Tim Key: "Daniel Kitson knows what he wants. And he’ll physically smash my hands to pieces to get it."

 

Share

I am currently performing in a play in the North, and have been knocking my column together in the wings in between takes.

The play I’m doing takes place in a theatre in Manchester, Lancastershire. I’ve read it a few times now – I have to get to grips with entrances, exits and lines – and it’s dynamite. It’s about trees and was written, in August, by a writer/director in his thirties/forties, called Daniel Kitson.

Working with Daniel Kitson is a real treat. Hugely talented and odd-looking, he is, primarily, a disciplinarian. Like an old-school piano teacher, he carries an eating fork and if I ever get a line wrong or inflect my voice imprecisely, he strikes me hard on the back of the hand with the fork and pushes his face right up against mine. It’s high pressure. But it gets results. Constantly in my grill, like Hitchcock, he’ll yell “Volume” if I’m undercooking it and if I’m doing a speech badly he’ll yell “Wanker” and I’ll feel his eating fork or a ladle fly past my nose. Tough in rehearsals, it’s been a nightmare in the performances.

He’s carrot as much as he is stick, however. If I produce a particularly sensible piece of blocking or I bring a prop in that we can use in the show, he will immediately high-five me or give me a whole loaf of Jamaican Ginger Cake. He’s that kind of boss. He knows what he wants, sure. And he’ll physically smash my hands to pieces to get it. But at the same time, he isn’t an arsehole. And during the rehearsal process he was relaxed and good fun to be around. In the afternoons he would take his top off and I had to, too. And we’d line-run in his garden, in the cold, often until it was dark.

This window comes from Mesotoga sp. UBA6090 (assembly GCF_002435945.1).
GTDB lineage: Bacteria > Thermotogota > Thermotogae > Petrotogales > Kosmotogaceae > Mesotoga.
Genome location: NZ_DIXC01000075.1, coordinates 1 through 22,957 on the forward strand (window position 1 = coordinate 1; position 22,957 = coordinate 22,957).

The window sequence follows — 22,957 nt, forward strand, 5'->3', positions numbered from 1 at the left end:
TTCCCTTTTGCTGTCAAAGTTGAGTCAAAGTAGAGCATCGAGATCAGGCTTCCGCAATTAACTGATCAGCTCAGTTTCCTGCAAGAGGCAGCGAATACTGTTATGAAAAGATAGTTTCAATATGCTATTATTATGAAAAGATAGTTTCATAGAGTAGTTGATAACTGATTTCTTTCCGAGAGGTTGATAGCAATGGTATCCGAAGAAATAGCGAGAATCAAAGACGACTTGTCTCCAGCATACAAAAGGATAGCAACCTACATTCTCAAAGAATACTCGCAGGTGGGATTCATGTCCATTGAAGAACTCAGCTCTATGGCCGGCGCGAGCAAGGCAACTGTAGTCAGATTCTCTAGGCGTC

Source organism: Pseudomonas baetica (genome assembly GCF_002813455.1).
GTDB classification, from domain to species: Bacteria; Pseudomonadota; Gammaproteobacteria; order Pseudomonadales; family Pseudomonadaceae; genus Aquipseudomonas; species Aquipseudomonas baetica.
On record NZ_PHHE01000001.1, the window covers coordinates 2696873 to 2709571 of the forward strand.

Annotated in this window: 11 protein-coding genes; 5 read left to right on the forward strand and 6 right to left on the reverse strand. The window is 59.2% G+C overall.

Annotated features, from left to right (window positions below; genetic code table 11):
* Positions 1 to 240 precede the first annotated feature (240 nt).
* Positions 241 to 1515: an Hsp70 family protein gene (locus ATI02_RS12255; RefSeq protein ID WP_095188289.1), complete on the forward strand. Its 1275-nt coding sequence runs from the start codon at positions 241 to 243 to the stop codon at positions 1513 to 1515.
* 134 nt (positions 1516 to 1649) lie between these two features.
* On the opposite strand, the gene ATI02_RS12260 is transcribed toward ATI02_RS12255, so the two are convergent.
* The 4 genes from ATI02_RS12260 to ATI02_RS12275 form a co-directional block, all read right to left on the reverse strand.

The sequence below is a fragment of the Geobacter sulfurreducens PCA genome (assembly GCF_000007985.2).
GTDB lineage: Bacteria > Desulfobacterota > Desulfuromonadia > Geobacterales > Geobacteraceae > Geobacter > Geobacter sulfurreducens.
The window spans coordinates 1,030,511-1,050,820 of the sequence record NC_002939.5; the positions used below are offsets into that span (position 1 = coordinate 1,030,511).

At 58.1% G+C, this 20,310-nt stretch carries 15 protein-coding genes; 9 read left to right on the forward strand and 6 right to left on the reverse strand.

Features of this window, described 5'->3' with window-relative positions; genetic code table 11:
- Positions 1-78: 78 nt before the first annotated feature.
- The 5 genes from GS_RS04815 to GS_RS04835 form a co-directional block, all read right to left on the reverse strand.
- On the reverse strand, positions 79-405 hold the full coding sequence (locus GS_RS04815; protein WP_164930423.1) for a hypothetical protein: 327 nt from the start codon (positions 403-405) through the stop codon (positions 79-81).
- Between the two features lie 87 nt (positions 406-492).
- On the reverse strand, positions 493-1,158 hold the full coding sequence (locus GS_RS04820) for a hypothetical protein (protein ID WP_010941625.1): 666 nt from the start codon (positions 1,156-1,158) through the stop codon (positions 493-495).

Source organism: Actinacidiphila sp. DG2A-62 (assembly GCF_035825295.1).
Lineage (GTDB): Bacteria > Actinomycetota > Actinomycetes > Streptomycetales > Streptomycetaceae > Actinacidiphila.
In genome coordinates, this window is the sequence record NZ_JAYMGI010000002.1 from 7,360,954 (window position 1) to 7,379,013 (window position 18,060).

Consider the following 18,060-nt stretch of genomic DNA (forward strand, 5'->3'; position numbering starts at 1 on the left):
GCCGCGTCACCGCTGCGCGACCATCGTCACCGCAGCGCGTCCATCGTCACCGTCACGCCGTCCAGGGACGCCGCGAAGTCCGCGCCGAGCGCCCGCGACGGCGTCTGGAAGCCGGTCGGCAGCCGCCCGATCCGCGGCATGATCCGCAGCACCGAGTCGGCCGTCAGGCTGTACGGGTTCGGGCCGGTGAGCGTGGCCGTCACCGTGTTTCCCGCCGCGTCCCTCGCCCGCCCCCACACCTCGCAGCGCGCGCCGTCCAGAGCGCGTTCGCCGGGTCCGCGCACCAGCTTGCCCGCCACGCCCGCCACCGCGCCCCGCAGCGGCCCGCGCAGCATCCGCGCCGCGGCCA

I haven’t really worked on too many plays over the years. I focus on other arts; radio documentaries, the movies, ads, so I don’t know how other writer/directors work. I imagine there are some that just let you get on with it, renting the cast a dormitory, fuzzing in shitloads of alcohol and copies of the script, locking the door and coming back five weeks later, slapping them in costumes and putting them on the stage. I have a friend who studied at Rada and he said he worked once with a man who believed that all of the actors should learn all of the parts and should say them all at the same time, no matter how brutal the audience reaction became.

Our process has been very involved. We like to know the script inside out and we went on various field trips in order to get under its skin. In this play, for example, one of the characters mentions a rat and so we went to a zoo to observe a rat. “The audience knows,” was Daniel Kitson’s point. “They know if you’re just saying the word rat.” By the same token, I gained work experience as a Civil Rights lawyer and Daniel Kitson put me through a wood-chipping machine. Now, when I utter these words, I feel they are laced with my experiences, and the audience gasps.

We’ve been working ‘in the round’ these past two weeks at Manchester’s beautiful Royal Exchange. If you don’t know what that means, it’s where the audience sits in a big circle. They can watch what’s going on or, if they prefer, they can observe the audience members opposite, depending on whether they are more into art or real-life. It’s a challenge for an actor. When you’re working in the round, you have to give everyone a fair chance to see all of your body and I find myself constantly spinning round in the middle to give all of the blurred faces a fair crack at seeing my facial expressions and thighs. It’s dizzying, yes, but we’re almost done now.

Our run is all but over, and it’s been a blast. I’ve got on great with the cast and have enjoyed riding Manchester’s trams and canals. Mostly, I’ve enjoyed working with the writer/director. A charismatic, exacting and often combustible man, he’s kept me on my toes and kept me honest. And he’s given me a thirst for this kind of shit, which I look forward to slaking when the right script next comes along.